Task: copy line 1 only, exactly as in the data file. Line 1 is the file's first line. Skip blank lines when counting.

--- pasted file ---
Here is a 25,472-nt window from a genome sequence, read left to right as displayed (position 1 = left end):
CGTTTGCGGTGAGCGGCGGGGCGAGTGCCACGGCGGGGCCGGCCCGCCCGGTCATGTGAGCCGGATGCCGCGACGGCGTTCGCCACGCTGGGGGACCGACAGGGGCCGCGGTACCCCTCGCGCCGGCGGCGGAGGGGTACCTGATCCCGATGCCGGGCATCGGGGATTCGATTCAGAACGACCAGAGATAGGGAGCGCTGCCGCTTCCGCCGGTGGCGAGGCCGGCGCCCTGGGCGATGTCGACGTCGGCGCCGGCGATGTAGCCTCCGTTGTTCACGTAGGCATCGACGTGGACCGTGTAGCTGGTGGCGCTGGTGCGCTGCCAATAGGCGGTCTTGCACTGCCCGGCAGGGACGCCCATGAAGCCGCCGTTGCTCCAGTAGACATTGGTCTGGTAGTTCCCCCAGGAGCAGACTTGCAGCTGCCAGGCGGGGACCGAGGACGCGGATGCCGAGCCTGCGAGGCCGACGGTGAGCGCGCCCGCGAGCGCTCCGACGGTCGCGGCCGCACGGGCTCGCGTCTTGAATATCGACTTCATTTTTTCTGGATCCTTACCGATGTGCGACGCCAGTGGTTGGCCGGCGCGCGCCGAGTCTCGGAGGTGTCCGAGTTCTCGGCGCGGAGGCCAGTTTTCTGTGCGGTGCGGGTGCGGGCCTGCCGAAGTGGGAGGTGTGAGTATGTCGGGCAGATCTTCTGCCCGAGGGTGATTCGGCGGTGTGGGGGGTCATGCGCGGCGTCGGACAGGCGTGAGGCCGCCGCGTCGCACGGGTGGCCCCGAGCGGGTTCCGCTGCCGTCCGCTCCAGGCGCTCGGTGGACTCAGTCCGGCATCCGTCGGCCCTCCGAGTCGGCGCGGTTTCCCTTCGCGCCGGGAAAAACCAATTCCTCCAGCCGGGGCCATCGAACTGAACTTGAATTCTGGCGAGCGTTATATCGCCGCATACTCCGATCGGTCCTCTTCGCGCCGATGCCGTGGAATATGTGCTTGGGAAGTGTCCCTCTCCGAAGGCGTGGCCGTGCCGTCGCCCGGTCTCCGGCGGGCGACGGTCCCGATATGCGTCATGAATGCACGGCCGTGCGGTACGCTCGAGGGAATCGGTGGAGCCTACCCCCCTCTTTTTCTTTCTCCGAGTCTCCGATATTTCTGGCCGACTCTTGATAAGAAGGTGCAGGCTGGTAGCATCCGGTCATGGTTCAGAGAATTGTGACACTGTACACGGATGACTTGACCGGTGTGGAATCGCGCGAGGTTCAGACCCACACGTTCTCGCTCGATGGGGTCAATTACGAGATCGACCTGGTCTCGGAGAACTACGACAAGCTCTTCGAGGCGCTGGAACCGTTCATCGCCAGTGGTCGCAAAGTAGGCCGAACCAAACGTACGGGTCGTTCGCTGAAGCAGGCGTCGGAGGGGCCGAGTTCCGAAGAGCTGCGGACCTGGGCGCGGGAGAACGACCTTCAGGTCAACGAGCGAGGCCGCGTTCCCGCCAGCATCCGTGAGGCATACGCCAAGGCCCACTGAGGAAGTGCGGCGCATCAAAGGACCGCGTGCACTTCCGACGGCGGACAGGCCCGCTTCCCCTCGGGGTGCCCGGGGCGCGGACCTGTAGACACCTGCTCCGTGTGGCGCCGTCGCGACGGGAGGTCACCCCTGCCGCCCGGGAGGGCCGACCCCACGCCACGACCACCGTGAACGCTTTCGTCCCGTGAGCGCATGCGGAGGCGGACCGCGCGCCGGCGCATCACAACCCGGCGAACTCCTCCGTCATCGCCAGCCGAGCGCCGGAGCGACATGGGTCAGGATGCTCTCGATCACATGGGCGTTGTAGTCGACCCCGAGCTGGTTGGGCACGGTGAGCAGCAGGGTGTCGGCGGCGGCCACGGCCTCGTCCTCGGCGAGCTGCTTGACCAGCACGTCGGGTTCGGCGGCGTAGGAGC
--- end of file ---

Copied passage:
Here is a 25,472-nt window from a genome sequence, read left to right as displayed (position 1 = left end):